3. Reading answer choices, look for usual traps

a. Too narraw or too wide a scope
b. Things that are correct as per passage but not relevent to the
question asked.
c. 180 degree statements (opposite of what is stated in passage)
d. half right and half wrong.
e. Distortion of what is said in the passage.
My method - I try to prephrase an expected answer when possible. This way I can rule out irrelevant and out 180 degree answers.

Note - Many times the trap answers are written such that you will feel that you have read the information somewhere in the passage, (which might be true) but the information would be irrelevant or useless for the asked question.

I have probelms with question like -

All of the following are said in the passage EXCEPT.

These type of questions take forever to answer. I welcome an suggestions on how to handle such questions. It is like, you have to scan the passage minutely several times for each answer choice.

Hope this helps.

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New post 31 Dec 2003, 13:09
I found this info on the web.

7 How to Improve Reading Comprehension
Key Point
Good reading means building frameworks for connecting words to thoughts.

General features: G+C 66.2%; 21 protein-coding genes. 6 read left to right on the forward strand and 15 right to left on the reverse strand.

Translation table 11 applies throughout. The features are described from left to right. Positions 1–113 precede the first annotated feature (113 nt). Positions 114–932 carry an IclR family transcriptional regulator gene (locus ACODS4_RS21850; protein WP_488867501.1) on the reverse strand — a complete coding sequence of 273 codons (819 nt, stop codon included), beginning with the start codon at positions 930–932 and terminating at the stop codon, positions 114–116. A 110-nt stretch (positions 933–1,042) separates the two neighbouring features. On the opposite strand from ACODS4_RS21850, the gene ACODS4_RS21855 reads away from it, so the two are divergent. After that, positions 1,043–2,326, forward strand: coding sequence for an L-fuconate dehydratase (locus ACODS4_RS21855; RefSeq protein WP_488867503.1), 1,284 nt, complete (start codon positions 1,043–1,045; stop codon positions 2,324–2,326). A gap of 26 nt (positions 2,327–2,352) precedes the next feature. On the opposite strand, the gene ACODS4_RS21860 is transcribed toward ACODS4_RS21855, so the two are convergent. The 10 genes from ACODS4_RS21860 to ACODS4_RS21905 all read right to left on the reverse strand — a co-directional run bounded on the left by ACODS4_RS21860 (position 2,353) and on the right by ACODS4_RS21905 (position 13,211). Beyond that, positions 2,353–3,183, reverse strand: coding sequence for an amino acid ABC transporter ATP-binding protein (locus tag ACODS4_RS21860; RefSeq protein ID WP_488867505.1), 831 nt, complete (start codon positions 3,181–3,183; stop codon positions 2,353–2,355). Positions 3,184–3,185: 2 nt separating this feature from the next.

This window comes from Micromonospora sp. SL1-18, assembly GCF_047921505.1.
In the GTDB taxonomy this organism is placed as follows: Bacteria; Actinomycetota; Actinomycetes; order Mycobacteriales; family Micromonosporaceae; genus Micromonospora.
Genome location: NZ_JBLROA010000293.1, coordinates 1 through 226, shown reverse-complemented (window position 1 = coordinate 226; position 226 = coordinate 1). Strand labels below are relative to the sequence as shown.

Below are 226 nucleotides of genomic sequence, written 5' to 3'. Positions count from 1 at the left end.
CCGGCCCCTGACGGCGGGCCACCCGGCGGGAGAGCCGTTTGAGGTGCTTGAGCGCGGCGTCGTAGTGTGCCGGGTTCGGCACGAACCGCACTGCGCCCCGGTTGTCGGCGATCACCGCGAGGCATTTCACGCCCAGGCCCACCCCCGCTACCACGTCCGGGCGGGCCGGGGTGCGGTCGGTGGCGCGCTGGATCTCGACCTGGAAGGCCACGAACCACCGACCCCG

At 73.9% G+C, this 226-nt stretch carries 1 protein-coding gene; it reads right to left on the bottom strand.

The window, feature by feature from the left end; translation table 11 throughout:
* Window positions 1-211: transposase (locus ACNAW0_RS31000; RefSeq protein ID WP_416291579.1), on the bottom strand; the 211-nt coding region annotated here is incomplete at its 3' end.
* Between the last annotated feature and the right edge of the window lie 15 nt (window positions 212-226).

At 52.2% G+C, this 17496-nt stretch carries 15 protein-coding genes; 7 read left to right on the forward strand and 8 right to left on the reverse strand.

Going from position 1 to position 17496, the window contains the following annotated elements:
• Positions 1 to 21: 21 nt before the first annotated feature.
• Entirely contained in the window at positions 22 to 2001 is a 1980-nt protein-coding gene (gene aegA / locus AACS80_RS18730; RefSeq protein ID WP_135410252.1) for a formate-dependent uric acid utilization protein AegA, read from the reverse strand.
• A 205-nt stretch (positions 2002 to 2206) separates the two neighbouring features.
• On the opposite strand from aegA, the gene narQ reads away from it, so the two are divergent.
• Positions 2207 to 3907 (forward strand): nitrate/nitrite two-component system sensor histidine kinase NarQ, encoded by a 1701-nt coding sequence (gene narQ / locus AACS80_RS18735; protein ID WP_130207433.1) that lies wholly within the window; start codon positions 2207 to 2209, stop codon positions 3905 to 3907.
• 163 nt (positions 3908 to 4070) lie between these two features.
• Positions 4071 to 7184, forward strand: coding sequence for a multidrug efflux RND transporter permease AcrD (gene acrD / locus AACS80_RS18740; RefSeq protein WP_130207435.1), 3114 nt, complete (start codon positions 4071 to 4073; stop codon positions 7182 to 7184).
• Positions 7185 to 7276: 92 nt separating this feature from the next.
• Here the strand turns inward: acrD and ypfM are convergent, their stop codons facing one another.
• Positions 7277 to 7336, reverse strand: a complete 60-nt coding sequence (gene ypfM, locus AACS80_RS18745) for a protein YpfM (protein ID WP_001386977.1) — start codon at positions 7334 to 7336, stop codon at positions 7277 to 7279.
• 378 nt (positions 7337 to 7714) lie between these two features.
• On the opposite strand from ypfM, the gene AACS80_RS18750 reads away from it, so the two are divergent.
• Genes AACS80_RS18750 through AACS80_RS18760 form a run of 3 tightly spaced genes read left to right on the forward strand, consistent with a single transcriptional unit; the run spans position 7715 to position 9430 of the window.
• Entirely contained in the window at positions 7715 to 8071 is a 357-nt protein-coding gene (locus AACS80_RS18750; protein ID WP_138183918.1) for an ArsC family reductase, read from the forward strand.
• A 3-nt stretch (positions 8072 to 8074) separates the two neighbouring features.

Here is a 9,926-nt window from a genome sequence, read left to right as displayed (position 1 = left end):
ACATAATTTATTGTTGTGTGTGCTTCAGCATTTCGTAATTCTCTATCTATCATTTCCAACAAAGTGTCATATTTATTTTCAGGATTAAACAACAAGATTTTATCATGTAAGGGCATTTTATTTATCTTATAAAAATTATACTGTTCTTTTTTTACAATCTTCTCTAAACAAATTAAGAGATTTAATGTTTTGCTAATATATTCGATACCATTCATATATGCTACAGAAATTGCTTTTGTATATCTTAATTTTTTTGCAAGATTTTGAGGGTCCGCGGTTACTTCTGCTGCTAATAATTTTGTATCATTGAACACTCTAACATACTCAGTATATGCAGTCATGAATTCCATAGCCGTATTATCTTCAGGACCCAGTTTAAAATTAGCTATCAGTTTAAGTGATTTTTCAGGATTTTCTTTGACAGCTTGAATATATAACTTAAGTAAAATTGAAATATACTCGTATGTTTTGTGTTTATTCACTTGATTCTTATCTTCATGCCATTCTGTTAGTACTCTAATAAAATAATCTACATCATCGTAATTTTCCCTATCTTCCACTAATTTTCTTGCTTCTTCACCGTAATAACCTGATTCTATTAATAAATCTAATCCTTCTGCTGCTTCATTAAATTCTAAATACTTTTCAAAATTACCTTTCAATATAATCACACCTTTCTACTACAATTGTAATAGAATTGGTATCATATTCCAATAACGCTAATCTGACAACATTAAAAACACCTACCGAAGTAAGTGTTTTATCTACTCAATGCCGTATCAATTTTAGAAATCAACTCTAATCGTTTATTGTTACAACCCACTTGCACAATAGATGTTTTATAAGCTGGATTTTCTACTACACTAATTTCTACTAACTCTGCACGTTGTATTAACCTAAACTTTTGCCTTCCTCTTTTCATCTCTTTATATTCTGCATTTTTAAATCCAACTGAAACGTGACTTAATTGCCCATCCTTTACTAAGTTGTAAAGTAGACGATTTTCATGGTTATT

The Purpose of Reading.

The purpose of reading is to connect the ideas on the page to what you already know. If you don't know anything about a subject, then pouring words of text into your mind is like pouring water into your hand. You don't retain much. For example, try reading these numbers:
7516324 This is hard to read and remember.
751-6324 This is easier because of chunking.
123-4567 This is easy to read because of prior knowledge and structure.
Similarly, if you like sports, then reading the sports page is easy. You have a framework in your mind for reading, understanding and storing information.

Improving Comprehension.

Reading comprehension requires motivation, mental frameworks for holding ideas, concentration and good study techniques. Here are some suggestions.

Develop a broad background.
Broaden your background knowledge by reading newspapers, magazines and books. Become interested in world events.

Know the structure of paragraphs.
Good writers construct paragraphs that have a beginning, middle and end. Often, the first sentence will give an overview that helps provide a framework for adding details. Also, look for transitional words, phrases or paragraphs that change the topic.